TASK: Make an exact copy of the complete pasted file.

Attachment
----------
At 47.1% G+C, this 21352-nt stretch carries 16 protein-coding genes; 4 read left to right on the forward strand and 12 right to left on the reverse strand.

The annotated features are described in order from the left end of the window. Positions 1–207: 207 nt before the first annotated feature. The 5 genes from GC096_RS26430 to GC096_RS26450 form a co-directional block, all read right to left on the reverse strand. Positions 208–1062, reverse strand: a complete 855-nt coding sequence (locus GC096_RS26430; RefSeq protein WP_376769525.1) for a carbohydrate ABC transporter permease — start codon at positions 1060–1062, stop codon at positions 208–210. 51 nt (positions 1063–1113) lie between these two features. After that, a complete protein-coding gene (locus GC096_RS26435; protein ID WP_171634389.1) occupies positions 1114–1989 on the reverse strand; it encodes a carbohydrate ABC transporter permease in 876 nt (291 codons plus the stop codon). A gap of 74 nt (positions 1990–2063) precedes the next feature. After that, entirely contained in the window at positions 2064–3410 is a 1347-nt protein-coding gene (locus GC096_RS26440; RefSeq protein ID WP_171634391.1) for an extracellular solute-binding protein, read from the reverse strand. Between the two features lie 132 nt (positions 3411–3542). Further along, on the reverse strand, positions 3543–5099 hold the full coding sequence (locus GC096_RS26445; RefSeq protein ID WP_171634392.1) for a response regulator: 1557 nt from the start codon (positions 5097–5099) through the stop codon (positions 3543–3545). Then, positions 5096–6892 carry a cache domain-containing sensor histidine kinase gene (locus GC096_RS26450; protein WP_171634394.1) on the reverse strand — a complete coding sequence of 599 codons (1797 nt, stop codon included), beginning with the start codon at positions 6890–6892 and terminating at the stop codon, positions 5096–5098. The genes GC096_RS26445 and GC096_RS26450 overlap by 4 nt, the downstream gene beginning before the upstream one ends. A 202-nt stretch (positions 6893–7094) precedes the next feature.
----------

At 47.1% G+C, this 21352-nt stretch carries 16 protein-coding genes; 4 read left to right on the forward strand and 12 right to left on the reverse strand.

The annotated features are described in order from the left end of the window. Positions 1–207: 207 nt before the first annotated feature. The 5 genes from GC096_RS26430 to GC096_RS26450 form a co-directional block, all read right to left on the reverse strand. Positions 208–1062, reverse strand: a complete 855-nt coding sequence (locus GC096_RS26430; RefSeq protein WP_376769525.1) for a carbohydrate ABC transporter permease — start codon at positions 1060–1062, stop codon at positions 208–210. 51 nt (positions 1063–1113) lie between these two features. After that, a complete protein-coding gene (locus GC096_RS26435; protein ID WP_171634389.1) occupies positions 1114–1989 on the reverse strand; it encodes a carbohydrate ABC transporter permease in 876 nt (291 codons plus the stop codon). A gap of 74 nt (positions 1990–2063) precedes the next feature. After that, entirely contained in the window at positions 2064–3410 is a 1347-nt protein-coding gene (locus GC096_RS26440; RefSeq protein ID WP_171634391.1) for an extracellular solute-binding protein, read from the reverse strand. Between the two features lie 132 nt (positions 3411–3542). Further along, on the reverse strand, positions 3543–5099 hold the full coding sequence (locus GC096_RS26445; RefSeq protein ID WP_171634392.1) for a response regulator: 1557 nt from the start codon (positions 5097–5099) through the stop codon (positions 3543–3545). Then, positions 5096–6892 carry a cache domain-containing sensor histidine kinase gene (locus GC096_RS26450; protein WP_171634394.1) on the reverse strand — a complete coding sequence of 599 codons (1797 nt, stop codon included), beginning with the start codon at positions 6890–6892 and terminating at the stop codon, positions 5096–5098. The genes GC096_RS26445 and GC096_RS26450 overlap by 4 nt, the downstream gene beginning before the upstream one ends. A 202-nt stretch (positions 6893–7094) precedes the next feature.